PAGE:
We spent 10 days in Japan for our first trip in 2014. We took the usual first timer route: Osaka – Kyoto – Tokyo. You think a 10-day trip is enough for Japan. It’s actually long for an Asian country trip. But then, Japan proves you miserably wrong. We crammed as much as we can in the time we have and vowed will be back.
There so much more of Japan to go back to.
Recently, I’ve read somewhere that the Japanese Embassy was feeling a little too generous when it comes to multiply entry visa. Among my weird hobbies that bring me joy: collecting government IDs and visas. So sure, let’s put that gossip thru fact checking.
I went about preparing the usual things our third world passport is scrutinized with before it gets attached with those precious entry papers. For the Japan visa, here’s what I put together:
1. Philippine passport
To save you the trouble, make sure you have at least 6 months left in them. Fill out the emergency information at the back, which I always happen to forget doing.
Print in strictly on A4 paper. With some computer savyness, you can actually download the pdf file and type on it. It’s also ok to fill it in with black pen. Write N/A on all blank spaces because they will make you do that when you don’t. Avoid mistakes, but if you do, strike the error with two lines across and write above it. Don’t use correction liquid or tape.
4.5 x 4.5 cm in size against a white background. Photographers like me when I have visa/passport photo taken because I don’t make them take it twice. I don’t even look at it. I look much worse straight out of the plane anyway. Authenticity for the immigration people.
Photo should be pasted on the application form.
4. Marriage certificate
Although it’s not required for repeat applicants, I still don’t have my married name on my passport. So, it’s insurance, in case they asked since I am applying with JR.
*For first time applicants, you should also bring: A. NSO copy of your birth certificate and B. NSO copy of your marriage certificate, if married.
Since we’re applying as tourists, meaning we don’t have friends and relatives to send us support papers, I also prepared the following:
5. Daily Schedule of Stay
It’s your itinerary in a specific format. You can download the format here.
6. Bank Certificate
Any amount that can cover your proposed stay in your Daily Schedule. It doesn’t have to be exorbitant. It just have to be justified. Hindi mo sila sisilawin sa salapi. Japan sila. Di sila masisilaw. Something that just says, I work hard and I just want to visit your beautiful country.
7. ITR form 2316. Original and photocopy.
Most of the embassies require an ITR form in their application process. If you’re planning to do a lot of traveling, it’ll save you trouble if you have a TIN number. Please don’t ask me what to do if you don’t have an ITR number. Get one, maybe?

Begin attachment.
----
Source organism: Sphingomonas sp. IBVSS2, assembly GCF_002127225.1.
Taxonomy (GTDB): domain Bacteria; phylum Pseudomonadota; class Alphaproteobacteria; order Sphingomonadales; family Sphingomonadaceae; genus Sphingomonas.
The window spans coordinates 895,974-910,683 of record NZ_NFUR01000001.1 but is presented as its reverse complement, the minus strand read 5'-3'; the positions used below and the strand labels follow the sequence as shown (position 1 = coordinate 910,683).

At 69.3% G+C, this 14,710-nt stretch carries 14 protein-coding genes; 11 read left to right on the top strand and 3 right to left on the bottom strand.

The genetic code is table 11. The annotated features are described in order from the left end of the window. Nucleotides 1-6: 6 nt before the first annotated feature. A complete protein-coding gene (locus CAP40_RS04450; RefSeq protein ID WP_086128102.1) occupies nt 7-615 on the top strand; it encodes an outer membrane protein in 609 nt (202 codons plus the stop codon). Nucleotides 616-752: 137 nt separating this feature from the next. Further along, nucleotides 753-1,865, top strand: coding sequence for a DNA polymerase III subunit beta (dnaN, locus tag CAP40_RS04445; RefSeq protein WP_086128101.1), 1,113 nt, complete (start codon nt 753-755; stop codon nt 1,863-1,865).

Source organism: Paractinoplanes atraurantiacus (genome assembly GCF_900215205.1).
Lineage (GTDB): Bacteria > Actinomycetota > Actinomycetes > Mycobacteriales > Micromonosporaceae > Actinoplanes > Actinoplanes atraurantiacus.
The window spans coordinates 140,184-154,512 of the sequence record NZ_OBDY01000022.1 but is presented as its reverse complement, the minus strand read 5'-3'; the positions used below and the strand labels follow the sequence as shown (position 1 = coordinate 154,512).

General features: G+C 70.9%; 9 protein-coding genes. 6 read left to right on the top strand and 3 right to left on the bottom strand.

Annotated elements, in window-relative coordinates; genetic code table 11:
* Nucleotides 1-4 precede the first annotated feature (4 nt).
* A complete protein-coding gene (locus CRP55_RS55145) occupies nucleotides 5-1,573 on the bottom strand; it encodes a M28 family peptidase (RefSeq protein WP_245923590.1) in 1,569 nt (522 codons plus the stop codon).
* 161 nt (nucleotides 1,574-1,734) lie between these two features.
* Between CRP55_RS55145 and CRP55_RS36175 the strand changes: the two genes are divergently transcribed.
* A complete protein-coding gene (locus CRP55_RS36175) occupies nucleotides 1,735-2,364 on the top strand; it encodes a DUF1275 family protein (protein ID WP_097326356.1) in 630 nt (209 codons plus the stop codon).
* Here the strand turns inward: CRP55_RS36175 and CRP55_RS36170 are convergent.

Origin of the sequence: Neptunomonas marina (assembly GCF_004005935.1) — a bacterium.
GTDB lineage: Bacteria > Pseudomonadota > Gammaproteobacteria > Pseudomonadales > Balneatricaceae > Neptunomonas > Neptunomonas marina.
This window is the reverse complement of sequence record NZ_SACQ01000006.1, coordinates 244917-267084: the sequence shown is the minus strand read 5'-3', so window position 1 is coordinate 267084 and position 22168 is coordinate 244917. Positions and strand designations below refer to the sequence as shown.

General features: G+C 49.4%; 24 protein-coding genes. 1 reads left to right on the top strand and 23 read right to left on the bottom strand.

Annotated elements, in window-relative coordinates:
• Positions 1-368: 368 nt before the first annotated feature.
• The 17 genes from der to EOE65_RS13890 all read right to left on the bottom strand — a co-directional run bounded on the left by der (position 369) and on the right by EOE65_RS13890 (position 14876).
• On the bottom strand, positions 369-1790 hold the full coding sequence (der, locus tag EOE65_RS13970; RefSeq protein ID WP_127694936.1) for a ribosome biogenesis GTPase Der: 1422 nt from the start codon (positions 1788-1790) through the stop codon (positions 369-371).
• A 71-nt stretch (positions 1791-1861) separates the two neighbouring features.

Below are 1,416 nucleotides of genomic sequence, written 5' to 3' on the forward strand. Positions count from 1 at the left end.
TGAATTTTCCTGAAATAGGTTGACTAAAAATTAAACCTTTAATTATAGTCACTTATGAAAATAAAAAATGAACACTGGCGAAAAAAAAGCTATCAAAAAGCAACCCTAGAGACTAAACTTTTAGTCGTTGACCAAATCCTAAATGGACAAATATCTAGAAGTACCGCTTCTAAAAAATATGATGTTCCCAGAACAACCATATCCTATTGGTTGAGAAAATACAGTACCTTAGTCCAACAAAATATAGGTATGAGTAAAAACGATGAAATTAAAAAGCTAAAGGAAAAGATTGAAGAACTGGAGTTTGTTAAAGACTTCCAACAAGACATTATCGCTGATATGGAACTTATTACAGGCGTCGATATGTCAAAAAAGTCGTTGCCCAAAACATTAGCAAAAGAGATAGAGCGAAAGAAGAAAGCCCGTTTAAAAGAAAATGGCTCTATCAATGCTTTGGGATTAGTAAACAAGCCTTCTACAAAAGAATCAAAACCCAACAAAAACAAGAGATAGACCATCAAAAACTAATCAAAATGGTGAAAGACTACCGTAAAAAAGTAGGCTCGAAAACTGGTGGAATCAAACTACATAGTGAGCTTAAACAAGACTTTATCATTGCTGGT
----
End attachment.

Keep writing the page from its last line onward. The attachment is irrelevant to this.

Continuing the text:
And since we’re reapplying,
8. Old passports with old japanese visas.
In 2016, the Japanese Embassy in Manila issued a relaxation of Visa requirements for Multiple Entry Visa for Philippine passport holders. Basically, if they deem you are financially capable to visit their country and you’ve visited Japan in the last 3 years and any G7 countries in the same period without causing trouble, there is an ease in the application process. So just bring all the visas you were issued with.
And because the policy applies if you politely ask for it, we also prepared:
9. A letter addressed to the Japanese embassy requesting for a multiple entry visa.
Basically, this is your moment to shine. It’s a letter asking the Japan embassy to please grant to a multiple entry visa because you want to visit their country over and over again. Mag pacute ka. Essay writing competition levels.
I then took all these papers to Reli tours which is the most convenient accredited agency nearest us. I arrived there at 1 pm and their office was literally overflowing with people. I waited for 2 hours and then overheard that the cutoff was 4 pm and everything else will be processed the day after. I was flying to Korea in two weeks and processing time was between 7-10 days. I don’t want to risk it. My only concern was the validity of the bank statement, which I applied a month before together with my requirements for the Korean visa (read about that here). When I was told it should be valid for 3 months, which it will still be after my Korea trip, I bolted out of there since I saw no end in sight for that line that afternoon.
I went to Reli Megamall first thing Monday morning after my Korea trip. I was mentally prepared for the long queue but I came in and was immediately pointed to an available assistant. She checked my papers, and saw my glorious letter. She advised me that the multiple entry visa is not assured and is still in the discretion of the embassy. I said that’s fine and she sent me inside to see the Japanese. They filed it and I paid 950 each.
And then I prayed to Hachiko, patron saint of the Japanese visa.
I applied it Monday, got a text on Thursday telling me it was ready to be picked up. They won’t text you if you were approved or denied one. Suspense ba. We picked it up on Saturday and then casually walked out of Reli before I got far enough to adorkably jump up and down.
Thank you Hachiko!